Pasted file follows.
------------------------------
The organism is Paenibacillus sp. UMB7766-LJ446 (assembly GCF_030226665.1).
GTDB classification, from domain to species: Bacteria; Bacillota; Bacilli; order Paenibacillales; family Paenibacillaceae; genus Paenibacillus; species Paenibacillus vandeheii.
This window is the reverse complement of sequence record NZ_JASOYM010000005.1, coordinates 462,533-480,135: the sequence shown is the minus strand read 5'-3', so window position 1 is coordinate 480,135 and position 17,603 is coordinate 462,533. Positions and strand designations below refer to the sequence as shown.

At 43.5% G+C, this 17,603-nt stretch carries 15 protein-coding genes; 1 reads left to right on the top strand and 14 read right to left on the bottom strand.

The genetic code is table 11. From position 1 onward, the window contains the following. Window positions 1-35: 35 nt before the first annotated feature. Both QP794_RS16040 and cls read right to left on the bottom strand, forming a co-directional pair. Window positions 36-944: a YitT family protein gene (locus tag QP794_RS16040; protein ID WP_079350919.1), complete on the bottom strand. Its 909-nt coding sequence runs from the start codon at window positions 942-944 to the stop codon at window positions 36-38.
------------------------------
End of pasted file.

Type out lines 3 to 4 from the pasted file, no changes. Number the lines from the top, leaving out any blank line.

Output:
This window is the reverse complement of sequence record NZ_JASOYM010000005.1, coordinates 462,533-480,135: the sequence shown is the minus strand read 5'-3', so window position 1 is coordinate 480,135 and position 17,603 is coordinate 462,533. Positions and strand designations below refer to the sequence as shown.

At 43.5% G+C, this 17,603-nt stretch carries 15 protein-coding genes; 1 reads left to right on the top strand and 14 read right to left on the bottom strand.